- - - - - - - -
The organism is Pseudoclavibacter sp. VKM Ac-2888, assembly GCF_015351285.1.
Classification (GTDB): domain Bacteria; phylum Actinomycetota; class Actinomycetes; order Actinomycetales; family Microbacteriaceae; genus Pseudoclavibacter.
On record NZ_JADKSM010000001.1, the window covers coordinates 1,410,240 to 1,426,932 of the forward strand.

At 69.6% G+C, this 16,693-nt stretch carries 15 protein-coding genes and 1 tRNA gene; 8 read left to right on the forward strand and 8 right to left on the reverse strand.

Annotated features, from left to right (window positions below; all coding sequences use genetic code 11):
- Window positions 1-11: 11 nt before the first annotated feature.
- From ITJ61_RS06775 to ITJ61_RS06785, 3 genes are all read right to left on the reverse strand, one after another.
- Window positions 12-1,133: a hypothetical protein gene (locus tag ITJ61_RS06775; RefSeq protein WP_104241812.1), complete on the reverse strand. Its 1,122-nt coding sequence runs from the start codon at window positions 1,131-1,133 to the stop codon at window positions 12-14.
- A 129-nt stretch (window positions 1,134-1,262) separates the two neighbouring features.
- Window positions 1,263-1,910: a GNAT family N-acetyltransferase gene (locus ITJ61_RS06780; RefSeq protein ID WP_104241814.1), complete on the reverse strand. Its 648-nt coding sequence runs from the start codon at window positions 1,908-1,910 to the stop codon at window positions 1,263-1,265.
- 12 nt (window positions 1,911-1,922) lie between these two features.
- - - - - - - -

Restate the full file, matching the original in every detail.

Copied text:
The organism is Pseudoclavibacter sp. VKM Ac-2888, assembly GCF_015351285.1.
Classification (GTDB): domain Bacteria; phylum Actinomycetota; class Actinomycetes; order Actinomycetales; family Microbacteriaceae; genus Pseudoclavibacter.
On record NZ_JADKSM010000001.1, the window covers coordinates 1,410,240 to 1,426,932 of the forward strand.

At 69.6% G+C, this 16,693-nt stretch carries 15 protein-coding genes and 1 tRNA gene; 8 read left to right on the forward strand and 8 right to left on the reverse strand.

Annotated features, from left to right (window positions below; all coding sequences use genetic code 11):
- Window positions 1-11: 11 nt before the first annotated feature.
- From ITJ61_RS06775 to ITJ61_RS06785, 3 genes are all read right to left on the reverse strand, one after another.
- Window positions 12-1,133: a hypothetical protein gene (locus tag ITJ61_RS06775; RefSeq protein WP_104241812.1), complete on the reverse strand. Its 1,122-nt coding sequence runs from the start codon at window positions 1,131-1,133 to the stop codon at window positions 12-14.
- A 129-nt stretch (window positions 1,134-1,262) separates the two neighbouring features.
- Window positions 1,263-1,910: a GNAT family N-acetyltransferase gene (locus ITJ61_RS06780; RefSeq protein ID WP_104241814.1), complete on the reverse strand. Its 648-nt coding sequence runs from the start codon at window positions 1,908-1,910 to the stop codon at window positions 1,263-1,265.
- 12 nt (window positions 1,911-1,922) lie between these two features.